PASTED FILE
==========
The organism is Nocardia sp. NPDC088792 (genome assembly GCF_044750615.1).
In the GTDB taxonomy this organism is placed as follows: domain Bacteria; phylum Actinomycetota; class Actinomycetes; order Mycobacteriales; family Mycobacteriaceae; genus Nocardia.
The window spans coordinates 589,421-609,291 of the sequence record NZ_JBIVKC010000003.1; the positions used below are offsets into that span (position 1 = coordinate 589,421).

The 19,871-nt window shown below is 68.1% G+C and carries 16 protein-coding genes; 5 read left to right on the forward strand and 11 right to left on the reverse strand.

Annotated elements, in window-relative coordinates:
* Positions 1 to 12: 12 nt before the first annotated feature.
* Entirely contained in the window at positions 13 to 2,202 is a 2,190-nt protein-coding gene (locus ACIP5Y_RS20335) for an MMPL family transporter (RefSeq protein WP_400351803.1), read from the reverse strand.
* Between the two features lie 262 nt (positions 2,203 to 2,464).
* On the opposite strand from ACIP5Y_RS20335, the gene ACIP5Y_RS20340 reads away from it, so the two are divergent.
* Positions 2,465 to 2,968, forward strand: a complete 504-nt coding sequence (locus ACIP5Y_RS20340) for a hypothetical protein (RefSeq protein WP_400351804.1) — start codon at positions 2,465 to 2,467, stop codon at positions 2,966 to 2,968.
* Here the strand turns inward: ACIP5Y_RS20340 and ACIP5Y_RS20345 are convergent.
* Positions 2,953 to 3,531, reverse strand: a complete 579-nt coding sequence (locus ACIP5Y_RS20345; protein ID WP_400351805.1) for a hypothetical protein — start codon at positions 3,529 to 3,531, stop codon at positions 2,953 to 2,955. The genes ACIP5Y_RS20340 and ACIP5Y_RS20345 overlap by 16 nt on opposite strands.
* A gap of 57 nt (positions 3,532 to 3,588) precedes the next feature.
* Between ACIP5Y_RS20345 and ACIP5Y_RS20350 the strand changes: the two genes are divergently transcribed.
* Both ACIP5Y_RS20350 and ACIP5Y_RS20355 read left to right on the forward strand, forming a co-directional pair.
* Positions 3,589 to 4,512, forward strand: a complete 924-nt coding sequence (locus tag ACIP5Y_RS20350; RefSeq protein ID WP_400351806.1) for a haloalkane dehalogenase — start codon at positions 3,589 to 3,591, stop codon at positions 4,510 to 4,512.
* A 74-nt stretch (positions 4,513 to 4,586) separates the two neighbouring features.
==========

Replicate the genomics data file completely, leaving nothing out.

The organism is Nocardia sp. NPDC088792 (genome assembly GCF_044750615.1).
In the GTDB taxonomy this organism is placed as follows: domain Bacteria; phylum Actinomycetota; class Actinomycetes; order Mycobacteriales; family Mycobacteriaceae; genus Nocardia.
The window spans coordinates 589,421-609,291 of the sequence record NZ_JBIVKC010000003.1; the positions used below are offsets into that span (position 1 = coordinate 589,421).

The 19,871-nt window shown below is 68.1% G+C and carries 16 protein-coding genes; 5 read left to right on the forward strand and 11 right to left on the reverse strand.

Annotated elements, in window-relative coordinates:
* Positions 1 to 12: 12 nt before the first annotated feature.
* Entirely contained in the window at positions 13 to 2,202 is a 2,190-nt protein-coding gene (locus ACIP5Y_RS20335) for an MMPL family transporter (RefSeq protein WP_400351803.1), read from the reverse strand.
* Between the two features lie 262 nt (positions 2,203 to 2,464).
* On the opposite strand from ACIP5Y_RS20335, the gene ACIP5Y_RS20340 reads away from it, so the two are divergent.
* Positions 2,465 to 2,968, forward strand: a complete 504-nt coding sequence (locus ACIP5Y_RS20340) for a hypothetical protein (RefSeq protein WP_400351804.1) — start codon at positions 2,465 to 2,467, stop codon at positions 2,966 to 2,968.
* Here the strand turns inward: ACIP5Y_RS20340 and ACIP5Y_RS20345 are convergent.
* Positions 2,953 to 3,531, reverse strand: a complete 579-nt coding sequence (locus ACIP5Y_RS20345; protein ID WP_400351805.1) for a hypothetical protein — start codon at positions 3,529 to 3,531, stop codon at positions 2,953 to 2,955. The genes ACIP5Y_RS20340 and ACIP5Y_RS20345 overlap by 16 nt on opposite strands.
* A gap of 57 nt (positions 3,532 to 3,588) precedes the next feature.
* Between ACIP5Y_RS20345 and ACIP5Y_RS20350 the strand changes: the two genes are divergently transcribed.
* Both ACIP5Y_RS20350 and ACIP5Y_RS20355 read left to right on the forward strand, forming a co-directional pair.
* Positions 3,589 to 4,512, forward strand: a complete 924-nt coding sequence (locus tag ACIP5Y_RS20350; RefSeq protein ID WP_400351806.1) for a haloalkane dehalogenase — start codon at positions 3,589 to 3,591, stop codon at positions 4,510 to 4,512.
* A 74-nt stretch (positions 4,513 to 4,586) separates the two neighbouring features.